ST. JOHN's WORT
 
   

St. John's Wort

This section is compiled by Frank M. Painter, D.C.
Send all comments or additions to:
  Frankp@chiro.org

If there are terms in these articles you don't understand, you can get a definition from the Merriam Webster Medical Dictionary. If you want information about a specific disease, you can access the Merck Manual. You can also search Pub Med for more abstracts on this, or any other health topic.

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St. John's Wort Articles
 
   

What is St. John's wort?
A nice review by students from the University of North Carolina School of Pharmacy

St. John's wort: Treatment for Minor Depression
National Center for Complementary and Alternative Medicine (NCCAM)
March 21, 2003 –
In a new approach to research on minor depression, the National Institutes of Health (NIH) has launched a four-year study to determine the safety and effectiveness of St. John's wort, a common herbal supplement, and citalopram, a standard antidepressant, compared to placebo.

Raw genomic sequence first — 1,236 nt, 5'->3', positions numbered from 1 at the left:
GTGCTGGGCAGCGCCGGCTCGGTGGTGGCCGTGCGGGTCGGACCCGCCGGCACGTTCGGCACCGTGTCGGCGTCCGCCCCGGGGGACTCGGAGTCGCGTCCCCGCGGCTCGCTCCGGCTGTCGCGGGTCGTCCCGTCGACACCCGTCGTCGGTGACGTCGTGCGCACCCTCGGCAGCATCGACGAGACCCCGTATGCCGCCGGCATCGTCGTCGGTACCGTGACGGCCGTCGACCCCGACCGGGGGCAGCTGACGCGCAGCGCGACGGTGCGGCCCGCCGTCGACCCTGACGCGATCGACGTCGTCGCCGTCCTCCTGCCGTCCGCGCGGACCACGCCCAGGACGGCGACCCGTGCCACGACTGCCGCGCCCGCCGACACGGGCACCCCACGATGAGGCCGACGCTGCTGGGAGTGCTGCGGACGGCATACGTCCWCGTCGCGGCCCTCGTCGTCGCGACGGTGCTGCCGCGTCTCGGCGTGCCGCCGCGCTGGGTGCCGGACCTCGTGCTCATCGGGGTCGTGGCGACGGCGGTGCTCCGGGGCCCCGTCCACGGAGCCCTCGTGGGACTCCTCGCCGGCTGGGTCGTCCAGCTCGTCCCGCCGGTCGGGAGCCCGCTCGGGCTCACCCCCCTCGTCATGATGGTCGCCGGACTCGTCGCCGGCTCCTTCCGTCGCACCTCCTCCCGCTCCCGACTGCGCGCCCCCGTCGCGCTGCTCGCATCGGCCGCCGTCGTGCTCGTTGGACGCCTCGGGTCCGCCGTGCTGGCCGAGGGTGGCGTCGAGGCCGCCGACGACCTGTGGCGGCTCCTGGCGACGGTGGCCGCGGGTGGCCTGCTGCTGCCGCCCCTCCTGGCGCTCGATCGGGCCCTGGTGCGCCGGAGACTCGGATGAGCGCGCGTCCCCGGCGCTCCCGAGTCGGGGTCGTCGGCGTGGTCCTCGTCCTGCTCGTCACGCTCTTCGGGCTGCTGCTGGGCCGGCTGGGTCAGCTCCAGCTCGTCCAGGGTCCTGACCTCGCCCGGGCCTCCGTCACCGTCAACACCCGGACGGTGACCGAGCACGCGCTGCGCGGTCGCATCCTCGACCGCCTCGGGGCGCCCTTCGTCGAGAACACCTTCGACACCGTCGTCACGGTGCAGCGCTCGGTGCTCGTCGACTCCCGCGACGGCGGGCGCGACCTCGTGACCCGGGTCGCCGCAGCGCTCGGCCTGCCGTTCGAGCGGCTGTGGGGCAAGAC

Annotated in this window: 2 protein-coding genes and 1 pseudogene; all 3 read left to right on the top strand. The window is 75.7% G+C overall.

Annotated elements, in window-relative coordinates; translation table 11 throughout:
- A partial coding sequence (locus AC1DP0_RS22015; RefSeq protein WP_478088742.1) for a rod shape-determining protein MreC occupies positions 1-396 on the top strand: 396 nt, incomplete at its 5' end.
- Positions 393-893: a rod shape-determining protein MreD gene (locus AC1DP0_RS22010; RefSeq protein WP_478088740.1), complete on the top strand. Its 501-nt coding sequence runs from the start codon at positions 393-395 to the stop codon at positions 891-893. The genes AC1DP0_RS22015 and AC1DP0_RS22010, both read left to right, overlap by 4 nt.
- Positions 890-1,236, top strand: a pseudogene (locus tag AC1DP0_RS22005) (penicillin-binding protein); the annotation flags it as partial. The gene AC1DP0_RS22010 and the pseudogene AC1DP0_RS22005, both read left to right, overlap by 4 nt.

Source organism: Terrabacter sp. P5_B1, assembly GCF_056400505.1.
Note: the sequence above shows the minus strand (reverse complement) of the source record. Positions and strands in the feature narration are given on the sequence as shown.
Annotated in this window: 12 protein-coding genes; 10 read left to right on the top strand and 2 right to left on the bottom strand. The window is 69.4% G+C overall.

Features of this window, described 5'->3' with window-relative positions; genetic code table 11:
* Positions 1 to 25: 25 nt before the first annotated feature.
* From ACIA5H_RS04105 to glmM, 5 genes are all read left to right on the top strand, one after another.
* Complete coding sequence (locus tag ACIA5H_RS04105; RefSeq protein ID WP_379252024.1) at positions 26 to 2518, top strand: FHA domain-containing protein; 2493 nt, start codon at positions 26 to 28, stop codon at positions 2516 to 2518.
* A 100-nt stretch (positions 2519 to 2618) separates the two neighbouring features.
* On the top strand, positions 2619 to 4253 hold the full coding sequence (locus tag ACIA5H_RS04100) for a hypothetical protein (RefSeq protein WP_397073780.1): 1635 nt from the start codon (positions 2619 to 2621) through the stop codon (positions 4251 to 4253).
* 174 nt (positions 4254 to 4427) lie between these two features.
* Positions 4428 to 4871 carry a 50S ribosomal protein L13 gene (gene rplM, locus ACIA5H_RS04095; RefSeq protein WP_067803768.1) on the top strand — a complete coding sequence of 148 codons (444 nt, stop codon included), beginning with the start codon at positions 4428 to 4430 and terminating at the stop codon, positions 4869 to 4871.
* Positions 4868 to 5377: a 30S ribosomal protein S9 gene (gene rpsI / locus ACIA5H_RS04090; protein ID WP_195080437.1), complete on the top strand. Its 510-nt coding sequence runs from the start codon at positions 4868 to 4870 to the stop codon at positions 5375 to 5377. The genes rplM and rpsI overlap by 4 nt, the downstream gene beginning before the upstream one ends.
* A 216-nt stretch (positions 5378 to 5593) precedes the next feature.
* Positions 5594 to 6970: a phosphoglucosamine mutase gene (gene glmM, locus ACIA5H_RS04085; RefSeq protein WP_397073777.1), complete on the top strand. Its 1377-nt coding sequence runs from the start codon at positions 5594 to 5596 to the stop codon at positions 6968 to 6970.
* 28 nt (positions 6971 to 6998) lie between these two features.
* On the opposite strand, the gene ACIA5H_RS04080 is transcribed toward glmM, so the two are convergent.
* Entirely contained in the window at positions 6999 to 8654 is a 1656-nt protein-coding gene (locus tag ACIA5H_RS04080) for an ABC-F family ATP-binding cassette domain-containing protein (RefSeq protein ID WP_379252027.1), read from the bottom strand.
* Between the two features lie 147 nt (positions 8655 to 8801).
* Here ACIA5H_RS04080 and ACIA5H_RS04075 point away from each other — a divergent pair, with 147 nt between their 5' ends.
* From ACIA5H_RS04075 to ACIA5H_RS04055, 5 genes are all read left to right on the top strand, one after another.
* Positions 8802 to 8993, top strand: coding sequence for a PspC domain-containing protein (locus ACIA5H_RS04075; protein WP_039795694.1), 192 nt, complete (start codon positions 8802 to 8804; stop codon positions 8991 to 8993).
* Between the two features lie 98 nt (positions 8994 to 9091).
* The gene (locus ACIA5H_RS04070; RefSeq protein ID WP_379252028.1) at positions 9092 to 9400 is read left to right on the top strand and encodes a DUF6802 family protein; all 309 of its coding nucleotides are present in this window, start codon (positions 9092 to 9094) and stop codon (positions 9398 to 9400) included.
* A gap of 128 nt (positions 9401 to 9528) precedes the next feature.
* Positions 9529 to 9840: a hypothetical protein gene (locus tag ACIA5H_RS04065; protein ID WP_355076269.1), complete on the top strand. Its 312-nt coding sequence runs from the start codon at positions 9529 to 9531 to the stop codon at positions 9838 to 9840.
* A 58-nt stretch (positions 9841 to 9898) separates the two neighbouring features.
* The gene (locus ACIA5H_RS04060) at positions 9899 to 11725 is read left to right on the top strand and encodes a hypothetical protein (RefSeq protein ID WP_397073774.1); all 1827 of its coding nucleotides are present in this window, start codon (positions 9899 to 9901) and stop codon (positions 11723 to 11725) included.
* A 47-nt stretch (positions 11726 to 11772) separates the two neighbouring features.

St. John's Wort Vs. Drugs
Recent clinical trials have shown that St. John's wort works as well as Prozac, Zoloft and other leading antidepressant drugs for treating mild to moderate depression. A study recently published in the April 18, 2001, Journal of the American Medical Association found the herb ineffective in treating severe depression. [1] It's important to note that St. John's wort has been indicated in the treatment of only mild to moderate depression—not severe depression—for which its efficacy has been well-demonstrated.

Natural Remedies for Depression